I recently received a request for more electric pressure cooker recipes.  I’m still experimenting and don’t have many recipes, most of them still works in progress, and most of them still could use some tweaking!  Here’s one that has seemed to work out well; Pressure Cooker Cuban Pork Tenderloin. One pressure cooker advantage to this one pot entree is the texture of the rice. Brown rice can be tricky to cook. Stove top, I’ve had it turn out scorched on the bottom, undercooked and crunchy, or just plain mushy. Very rarely does stove top plain brown rice turn out just right on its own. That’s why I use converted brown rice when I want plain brown rice. Enough about the rice. Cuban Pork Tenderloin is packed with layers of succulent flavor!

We have a new graduate in the family. Preschool graduation is the first of many. “Oh, the places you’ll go!”   Congratulations, Xander!

Be thankful for what life gives you.

I’ll Never Learn!!!

Every summer I put up roasted chile peppers from my garden to use throughout the year, and every year I do the same dumb thing. I try to peel the last of the skin off the peppers with my bare hands. Yes, the delicate skins on some of the peppers are difficult to peel, and yes, latex gloves are really clumsy, BUT, hot peppers are hot for a reason. You may not notice it right away, but the peppers WILL burn your hands and that chemical burn is hard to soothe. Soaking your hands in an ice water bath may feel like it’s helping, but in reality all you are doing is spreading that pepper oil further along your skin, and as soon as you take your hands out of the water the burning resumes. I have better things to do than sit with my hands in a bowl of ice water for the next foreseeable future. Fortunately, this year I did find something of a remedy on the internet. If you find yourself in the same predicament, try this: First, douse your hands really well with rubbing alcohol. Then scrub the heck out of your hands with dish soap. Repeat, repeat, repeat. Usually three repetitions will suffice. Your hands may still burn just a little, but not like they are on fire. Lesson learned? Maybe not! Ask me next year.

Along with peppers, I always grow as many tomatoes as I can manage as well as a few fresh herbs. Every summer, the peppers, tomatoes, and herbs all jump into my Dutch oven together to become a pot of Rotelle . This multi-purpose condiment is a flavorful addition to Mexican recipes, but it’s also an excellent topping for nachos or simply served as a dipping sauce for tortilla chips. This recipe makes a big batch, although it can easily be scaled down. Simmer it until the sauce thickens to your liking.

A couple of new recipes recently made it onto the menu.

Mexican Manicotti is a tasty fusion of Tex-Mex and Italian. Creamy cheesy filled pasta tubes are nestled into a rich beefy sauce, then baked. This recipe uses no boil lasagna noodles that have been soaked in boiling water as the shell. It doesn’t get much easier than that! I split this dish into two portions and froze half for one of those busy, no-time-to-cook days.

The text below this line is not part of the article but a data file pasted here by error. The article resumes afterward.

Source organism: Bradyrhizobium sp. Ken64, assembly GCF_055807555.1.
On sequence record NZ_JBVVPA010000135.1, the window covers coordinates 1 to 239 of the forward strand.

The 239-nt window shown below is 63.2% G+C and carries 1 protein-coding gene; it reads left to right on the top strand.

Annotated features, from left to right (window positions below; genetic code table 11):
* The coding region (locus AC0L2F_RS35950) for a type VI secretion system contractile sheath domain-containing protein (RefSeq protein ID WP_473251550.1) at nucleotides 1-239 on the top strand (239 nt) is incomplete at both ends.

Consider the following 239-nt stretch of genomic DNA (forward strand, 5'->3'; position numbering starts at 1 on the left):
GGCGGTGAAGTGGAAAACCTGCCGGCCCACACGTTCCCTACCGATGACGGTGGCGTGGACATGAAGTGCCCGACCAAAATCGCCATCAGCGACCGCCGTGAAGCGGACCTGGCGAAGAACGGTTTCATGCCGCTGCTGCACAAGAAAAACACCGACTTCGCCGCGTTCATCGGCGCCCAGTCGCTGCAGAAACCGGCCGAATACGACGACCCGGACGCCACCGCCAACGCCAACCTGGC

King Ranch Chicken Pasta Soup is my newest addition to a growing collection of electric pressure cooker recipes.  Although July isn’t what I would think of as soup season, this is more like a very saucy pasta rather than a steamy, warming soup.  Call it what you will, it’s very good and very easy to make.

Have I mentioned that I’m now in love with electric pressure cookers?  Having a self-proclaimed low threshold of boredom, I’m having a great time exploring what these gadgets can do,  I’m not a paid spokesman for any one company, but I do feel the Instant Pot brand may be superior.  I originally purchased a large cooker from another manufacturer, but the smaller Instant Pot versions are, in my own opinion, the better choice, both in construction and function.  I’m just sayin’.

I’m getting a little long winded here.  Maybe my Blogger’s Block is finally going away.  Anyway, do you remember last winter when I wondered whether or not our koi and goldfish could survive in a frozen pond?

Well, here’s the answer!


Be thankful for what life gives you.

Forty Five and Counting!

This Wednesday Michael and I celebrated out 45th wedding anniversary. Time flies! We celebrated with a little stay-cation. The dogs went to spend the night camp and we drove up to Chattanooga for a late lunch. Lunch was not as good as it has been at that same restaurant in past years, but if I can’t say anything nice, I won’t say anything at all. Michael also remembered the occasion with flowers and candy. I guess I’ll keep him!

I’m almost ashamed to admit it, but I did very little cooking this week. Notice I said “almost ashamed”.  I’m really not!  One dish that did come out of the oven started in the freezer.  A container of Not So Sloppy Joes was folded into frozen puff pastry to become Sloppy Joe Turnovers. A House Salad topped with My Buttermilk Dressing and a side of Cream-Style Corn for the Freezer rounded out a simple, no effort supper.